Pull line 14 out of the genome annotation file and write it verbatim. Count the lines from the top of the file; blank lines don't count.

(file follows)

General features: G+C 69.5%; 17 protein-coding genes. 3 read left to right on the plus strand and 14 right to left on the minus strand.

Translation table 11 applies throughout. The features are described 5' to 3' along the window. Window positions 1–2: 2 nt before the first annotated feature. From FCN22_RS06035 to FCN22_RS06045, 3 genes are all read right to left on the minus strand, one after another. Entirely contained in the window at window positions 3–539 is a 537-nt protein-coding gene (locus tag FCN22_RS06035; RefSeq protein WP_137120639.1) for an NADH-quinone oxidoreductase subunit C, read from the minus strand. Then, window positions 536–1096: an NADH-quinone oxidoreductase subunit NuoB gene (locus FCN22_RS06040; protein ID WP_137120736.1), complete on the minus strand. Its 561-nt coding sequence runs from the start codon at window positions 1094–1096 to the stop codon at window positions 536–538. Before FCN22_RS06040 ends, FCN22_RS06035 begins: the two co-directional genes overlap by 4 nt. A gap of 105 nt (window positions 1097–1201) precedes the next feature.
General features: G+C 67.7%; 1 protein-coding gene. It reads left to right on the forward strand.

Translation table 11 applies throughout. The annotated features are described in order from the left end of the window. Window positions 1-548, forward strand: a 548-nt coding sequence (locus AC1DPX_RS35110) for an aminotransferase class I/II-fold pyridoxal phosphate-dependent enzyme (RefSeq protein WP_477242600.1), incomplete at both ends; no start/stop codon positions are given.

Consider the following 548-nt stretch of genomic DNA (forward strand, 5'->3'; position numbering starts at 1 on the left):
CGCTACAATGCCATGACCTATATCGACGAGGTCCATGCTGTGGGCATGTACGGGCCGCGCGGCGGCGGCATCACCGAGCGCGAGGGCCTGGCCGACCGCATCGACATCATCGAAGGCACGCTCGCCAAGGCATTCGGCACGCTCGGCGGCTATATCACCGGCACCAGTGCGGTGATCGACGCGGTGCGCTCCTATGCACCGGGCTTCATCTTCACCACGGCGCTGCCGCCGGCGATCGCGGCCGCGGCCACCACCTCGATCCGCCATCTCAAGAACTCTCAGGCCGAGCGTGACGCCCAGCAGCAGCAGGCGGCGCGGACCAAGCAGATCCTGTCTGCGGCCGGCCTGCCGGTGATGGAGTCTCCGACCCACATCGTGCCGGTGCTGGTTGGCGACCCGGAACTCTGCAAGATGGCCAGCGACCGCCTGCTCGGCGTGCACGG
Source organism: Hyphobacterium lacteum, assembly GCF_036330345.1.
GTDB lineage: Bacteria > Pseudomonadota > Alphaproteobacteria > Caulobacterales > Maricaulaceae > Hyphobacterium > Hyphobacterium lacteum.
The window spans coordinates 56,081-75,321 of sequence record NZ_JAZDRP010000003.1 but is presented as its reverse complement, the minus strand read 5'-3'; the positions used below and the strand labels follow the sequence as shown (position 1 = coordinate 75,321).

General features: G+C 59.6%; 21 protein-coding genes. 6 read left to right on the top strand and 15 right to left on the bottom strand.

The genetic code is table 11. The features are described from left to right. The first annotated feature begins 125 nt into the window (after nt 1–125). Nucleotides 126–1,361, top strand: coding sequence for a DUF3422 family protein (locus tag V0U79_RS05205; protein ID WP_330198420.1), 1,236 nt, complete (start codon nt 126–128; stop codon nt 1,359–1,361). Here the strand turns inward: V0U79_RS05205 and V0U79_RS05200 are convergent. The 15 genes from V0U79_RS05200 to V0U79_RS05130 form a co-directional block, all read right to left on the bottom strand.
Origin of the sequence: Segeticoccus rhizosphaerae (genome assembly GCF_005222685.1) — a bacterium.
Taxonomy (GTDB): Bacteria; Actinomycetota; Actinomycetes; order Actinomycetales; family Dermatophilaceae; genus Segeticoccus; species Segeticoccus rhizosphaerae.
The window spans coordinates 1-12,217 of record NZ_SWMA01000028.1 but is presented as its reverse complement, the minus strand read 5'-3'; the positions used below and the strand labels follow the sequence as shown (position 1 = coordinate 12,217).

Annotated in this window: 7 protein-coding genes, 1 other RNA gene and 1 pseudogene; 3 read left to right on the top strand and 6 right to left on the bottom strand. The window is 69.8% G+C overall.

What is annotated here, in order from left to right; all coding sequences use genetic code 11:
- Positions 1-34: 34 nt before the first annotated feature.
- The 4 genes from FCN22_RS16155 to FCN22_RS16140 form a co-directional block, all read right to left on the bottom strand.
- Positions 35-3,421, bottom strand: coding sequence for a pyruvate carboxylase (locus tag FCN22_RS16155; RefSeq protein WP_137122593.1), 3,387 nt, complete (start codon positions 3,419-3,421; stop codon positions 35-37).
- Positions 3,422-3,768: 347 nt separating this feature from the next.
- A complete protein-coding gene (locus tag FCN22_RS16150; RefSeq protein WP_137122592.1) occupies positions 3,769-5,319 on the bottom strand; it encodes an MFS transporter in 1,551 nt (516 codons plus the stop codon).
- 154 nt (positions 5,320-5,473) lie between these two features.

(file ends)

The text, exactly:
The window spans coordinates 1-12,217 of record NZ_SWMA01000028.1 but is presented as its reverse complement, the minus strand read 5'-3'; the positions used below and the strand labels follow the sequence as shown (position 1 = coordinate 12,217).